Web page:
states, females usually bear only one litter per year. Two or even three
litters are common in the southern states and further south.
Young are born thirteen days after mating. Litters can range in num-
bers of up to twenty, with a record of fifty-two, but since the mother
has only thirteen nipples, only a maximum of thirteen in a litter can
survive. Newborns are scarcely bigger than rice grains. The young
spend up to 100 days, or slightly over three months, in the pouch. By
seventy-five to eighty-five days, the young are weaned and leave the
pouch, but remain with the mother for another two or three months
before leaving to live on their own. Until they leave, the mother car-
ries the young on her back. Young males reach sexual maturity at eight
months, females at six. The longest recorded lifespan in the wild for
the Virginia opossum is three years, although captive individuals have
lived as long as ten years.
When threatened by a predator, a Virginia opossum may react in
any of several ways. Escape is always the optimal choice, and includes
climbing trees and swimming. If escape proves impossible, the opos-
sum may use its variation of the basic mammalian threat response,
opening its jaws wide, baring its fifty-five teeth, and hissing at its foe.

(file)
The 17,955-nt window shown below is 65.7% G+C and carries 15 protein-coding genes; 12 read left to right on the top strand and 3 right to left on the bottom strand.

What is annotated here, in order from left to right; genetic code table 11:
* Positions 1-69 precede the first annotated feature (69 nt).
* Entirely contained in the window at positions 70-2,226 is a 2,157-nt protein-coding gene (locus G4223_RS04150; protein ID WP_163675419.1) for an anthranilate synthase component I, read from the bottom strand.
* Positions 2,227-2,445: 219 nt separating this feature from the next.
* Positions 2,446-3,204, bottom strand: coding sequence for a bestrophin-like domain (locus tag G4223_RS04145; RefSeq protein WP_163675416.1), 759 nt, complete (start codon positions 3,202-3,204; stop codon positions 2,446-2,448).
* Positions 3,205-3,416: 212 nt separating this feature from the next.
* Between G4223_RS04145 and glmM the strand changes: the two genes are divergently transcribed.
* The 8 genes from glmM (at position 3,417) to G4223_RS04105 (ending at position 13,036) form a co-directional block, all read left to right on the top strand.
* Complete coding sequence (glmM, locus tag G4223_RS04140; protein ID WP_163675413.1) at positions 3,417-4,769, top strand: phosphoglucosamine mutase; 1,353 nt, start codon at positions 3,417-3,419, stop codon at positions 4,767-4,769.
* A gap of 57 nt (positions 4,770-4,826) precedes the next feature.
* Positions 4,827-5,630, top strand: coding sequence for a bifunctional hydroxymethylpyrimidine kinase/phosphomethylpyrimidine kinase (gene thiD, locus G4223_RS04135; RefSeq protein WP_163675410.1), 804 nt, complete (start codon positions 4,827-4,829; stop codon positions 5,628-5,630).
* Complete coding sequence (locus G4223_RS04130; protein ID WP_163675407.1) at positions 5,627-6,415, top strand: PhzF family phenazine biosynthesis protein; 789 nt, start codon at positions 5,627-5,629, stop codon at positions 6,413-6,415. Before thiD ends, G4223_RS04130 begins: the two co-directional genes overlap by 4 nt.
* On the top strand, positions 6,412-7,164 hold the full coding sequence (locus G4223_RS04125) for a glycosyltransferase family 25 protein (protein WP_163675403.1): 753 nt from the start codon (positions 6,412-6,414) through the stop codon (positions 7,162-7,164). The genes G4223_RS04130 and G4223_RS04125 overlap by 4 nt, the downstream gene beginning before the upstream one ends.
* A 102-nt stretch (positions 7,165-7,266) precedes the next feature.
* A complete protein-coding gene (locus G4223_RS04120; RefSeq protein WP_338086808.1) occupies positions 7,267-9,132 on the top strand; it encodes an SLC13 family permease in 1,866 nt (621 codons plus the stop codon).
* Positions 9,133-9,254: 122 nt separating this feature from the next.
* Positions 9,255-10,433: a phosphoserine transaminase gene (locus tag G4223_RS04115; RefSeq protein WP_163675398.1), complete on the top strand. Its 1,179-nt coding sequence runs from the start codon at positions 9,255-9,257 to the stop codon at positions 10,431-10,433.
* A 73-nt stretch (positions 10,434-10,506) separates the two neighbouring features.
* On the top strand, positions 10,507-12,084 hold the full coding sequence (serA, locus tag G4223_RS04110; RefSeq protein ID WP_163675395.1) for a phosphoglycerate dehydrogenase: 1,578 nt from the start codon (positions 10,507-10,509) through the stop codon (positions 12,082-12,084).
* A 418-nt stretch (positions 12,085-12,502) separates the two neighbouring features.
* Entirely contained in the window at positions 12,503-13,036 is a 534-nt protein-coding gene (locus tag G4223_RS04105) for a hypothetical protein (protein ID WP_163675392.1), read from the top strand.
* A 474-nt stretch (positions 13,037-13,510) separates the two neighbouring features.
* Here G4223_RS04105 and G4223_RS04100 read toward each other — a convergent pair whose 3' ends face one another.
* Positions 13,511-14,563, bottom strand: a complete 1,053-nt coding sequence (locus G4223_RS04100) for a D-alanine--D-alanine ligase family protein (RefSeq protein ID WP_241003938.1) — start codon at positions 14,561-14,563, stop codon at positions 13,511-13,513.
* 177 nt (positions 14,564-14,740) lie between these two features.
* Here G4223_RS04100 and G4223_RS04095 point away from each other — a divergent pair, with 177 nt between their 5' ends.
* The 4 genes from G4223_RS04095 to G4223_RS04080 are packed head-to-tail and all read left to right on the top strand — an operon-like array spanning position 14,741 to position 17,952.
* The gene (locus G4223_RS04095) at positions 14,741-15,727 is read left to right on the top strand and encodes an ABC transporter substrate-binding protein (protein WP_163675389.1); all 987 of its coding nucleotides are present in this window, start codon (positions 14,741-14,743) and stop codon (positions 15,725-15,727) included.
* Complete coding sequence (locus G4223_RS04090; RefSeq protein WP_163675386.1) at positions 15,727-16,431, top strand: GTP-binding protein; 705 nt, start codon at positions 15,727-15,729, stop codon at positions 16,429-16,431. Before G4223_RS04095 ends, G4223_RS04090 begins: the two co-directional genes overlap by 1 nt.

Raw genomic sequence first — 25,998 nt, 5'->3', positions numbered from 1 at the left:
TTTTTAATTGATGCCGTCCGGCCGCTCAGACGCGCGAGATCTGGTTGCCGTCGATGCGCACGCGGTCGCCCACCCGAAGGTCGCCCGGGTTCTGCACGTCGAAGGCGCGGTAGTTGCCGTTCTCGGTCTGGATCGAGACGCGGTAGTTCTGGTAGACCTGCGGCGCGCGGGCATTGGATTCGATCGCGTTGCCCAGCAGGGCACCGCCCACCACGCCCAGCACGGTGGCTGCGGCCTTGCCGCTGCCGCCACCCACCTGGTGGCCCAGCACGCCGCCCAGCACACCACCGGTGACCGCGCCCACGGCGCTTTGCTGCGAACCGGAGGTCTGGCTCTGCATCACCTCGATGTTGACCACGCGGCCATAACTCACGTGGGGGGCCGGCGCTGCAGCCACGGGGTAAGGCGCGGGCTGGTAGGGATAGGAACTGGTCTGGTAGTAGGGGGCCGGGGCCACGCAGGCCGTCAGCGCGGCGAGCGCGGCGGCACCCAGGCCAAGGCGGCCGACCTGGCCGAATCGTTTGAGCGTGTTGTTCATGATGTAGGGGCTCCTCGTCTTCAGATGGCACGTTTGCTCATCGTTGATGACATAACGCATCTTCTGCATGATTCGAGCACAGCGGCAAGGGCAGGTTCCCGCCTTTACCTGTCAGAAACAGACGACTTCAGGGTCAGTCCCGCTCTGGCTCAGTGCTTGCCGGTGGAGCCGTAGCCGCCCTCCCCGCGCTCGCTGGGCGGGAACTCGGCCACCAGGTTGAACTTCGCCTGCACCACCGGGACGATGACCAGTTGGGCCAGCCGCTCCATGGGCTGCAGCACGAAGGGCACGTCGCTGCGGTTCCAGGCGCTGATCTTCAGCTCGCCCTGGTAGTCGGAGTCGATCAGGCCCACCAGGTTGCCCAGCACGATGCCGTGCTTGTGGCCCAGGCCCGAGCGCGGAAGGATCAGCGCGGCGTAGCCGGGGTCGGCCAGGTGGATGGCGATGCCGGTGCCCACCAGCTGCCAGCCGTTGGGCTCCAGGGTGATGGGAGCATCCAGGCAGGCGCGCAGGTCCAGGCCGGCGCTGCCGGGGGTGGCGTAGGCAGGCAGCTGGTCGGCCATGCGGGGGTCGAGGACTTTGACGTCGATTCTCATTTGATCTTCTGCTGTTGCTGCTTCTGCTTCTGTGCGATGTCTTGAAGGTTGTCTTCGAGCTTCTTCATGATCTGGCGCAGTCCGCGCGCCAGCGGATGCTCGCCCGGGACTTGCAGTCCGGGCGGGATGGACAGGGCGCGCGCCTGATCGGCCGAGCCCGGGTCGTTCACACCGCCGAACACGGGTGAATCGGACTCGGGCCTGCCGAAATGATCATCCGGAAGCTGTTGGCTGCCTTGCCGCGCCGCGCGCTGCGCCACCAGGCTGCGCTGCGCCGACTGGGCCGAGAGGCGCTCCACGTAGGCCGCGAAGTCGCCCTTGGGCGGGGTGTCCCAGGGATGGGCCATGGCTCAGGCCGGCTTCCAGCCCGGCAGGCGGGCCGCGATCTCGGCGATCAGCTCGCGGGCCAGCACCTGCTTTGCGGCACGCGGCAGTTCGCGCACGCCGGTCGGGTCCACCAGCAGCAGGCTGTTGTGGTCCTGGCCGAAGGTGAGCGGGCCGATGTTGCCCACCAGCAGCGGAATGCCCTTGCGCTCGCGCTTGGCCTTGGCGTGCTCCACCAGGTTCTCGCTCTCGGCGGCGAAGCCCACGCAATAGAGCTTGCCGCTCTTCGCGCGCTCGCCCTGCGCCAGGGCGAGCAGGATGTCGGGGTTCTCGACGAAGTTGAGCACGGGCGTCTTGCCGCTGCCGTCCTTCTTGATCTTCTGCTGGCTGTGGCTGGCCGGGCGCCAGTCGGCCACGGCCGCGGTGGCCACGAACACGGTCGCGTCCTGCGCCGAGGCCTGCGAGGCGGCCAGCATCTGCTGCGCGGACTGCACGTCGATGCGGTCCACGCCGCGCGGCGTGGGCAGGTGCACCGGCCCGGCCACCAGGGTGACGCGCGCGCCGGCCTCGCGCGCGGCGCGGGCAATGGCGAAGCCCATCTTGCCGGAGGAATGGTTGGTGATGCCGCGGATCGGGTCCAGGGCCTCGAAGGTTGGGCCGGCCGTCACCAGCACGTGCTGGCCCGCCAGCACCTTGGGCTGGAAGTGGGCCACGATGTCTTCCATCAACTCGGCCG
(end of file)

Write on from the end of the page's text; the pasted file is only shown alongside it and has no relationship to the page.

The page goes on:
It may also discharge a foul-smelling, greenish fluid from anal glands.
Or, the opossum may use its “drooling” display, building up its saliva
content, drooling from its mouth and blowing froth and bubbles from
its nostrils, in hopes of convincing a predator that the opossum is se-
riously diseased and therefore dangerous to eat.
The opossum’s final defensive recourse is either fighting back or
performing its most famous behavior, “playing possum.” The animal
collapses, the eyes glaze, the jaws open, the tongue lolls, the teeth are
partly bared, and the stinky anal fluid release adds the final carrion
touch. The deathlike state is a form of catatonia, in which the animal
lies limp, does not react to touch or prodding, and cannot be roused
by any method. The muscles become limp, basic functions slow.
Predators of opossums, among them coyotes, dogs, bobcats, and birds
of prey, will reject the seemingly dead opossum and leave it un-
touched. From one minute to six hours after the predator has left the
scene, the opossum rouses itself and moves off.
Throughout its range in Canada and in parts of the United States
that have long, cold winters, Virginia opossums feed to build up ex-
tra body fat in the fall in preparation for the lean winter months. The
species doesn’t hibernate, but in especially cold weather, individuals
may stay quietly in their shelters for a few days. Otherwise, they’re
outside and hiking across the snow to forage.
Virginia opossums and people: Virginia opossums sometimes help
themselves to human garbage, but cause far less mess and destruc-
tion than do raccoons. Virginia opossums, like most mammals, can
carry and transmit rabies. Virginia opossums have been, and still are,
hunted for food and for their pelts.
Their ability to eat almost anything organic puts Virginia opos-
sums in the front ranks of living nature’s cleaning crews. They eat
pest insects like cockroaches, garden pests like snails and slugs, pest
mammals like roof rats and mice, and they eat all varieties of carrion.
Conservation status: Virginia opossums have adapted to humans
successfully, are in no danger of extinction, and have even extended
their ranges in some areas.